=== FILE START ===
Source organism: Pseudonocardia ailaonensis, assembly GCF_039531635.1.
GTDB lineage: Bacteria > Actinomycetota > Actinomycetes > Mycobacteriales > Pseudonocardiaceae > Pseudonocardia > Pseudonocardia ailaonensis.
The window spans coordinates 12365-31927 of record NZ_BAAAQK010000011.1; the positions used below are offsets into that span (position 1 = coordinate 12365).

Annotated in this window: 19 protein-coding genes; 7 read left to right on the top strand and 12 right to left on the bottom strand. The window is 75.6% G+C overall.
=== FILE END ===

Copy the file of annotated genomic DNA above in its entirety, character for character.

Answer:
Source organism: Pseudonocardia ailaonensis, assembly GCF_039531635.1.
GTDB lineage: Bacteria > Actinomycetota > Actinomycetes > Mycobacteriales > Pseudonocardiaceae > Pseudonocardia > Pseudonocardia ailaonensis.
The window spans coordinates 12365-31927 of record NZ_BAAAQK010000011.1; the positions used below are offsets into that span (position 1 = coordinate 12365).

Annotated in this window: 19 protein-coding genes; 7 read left to right on the top strand and 12 right to left on the bottom strand. The window is 75.6% G+C overall.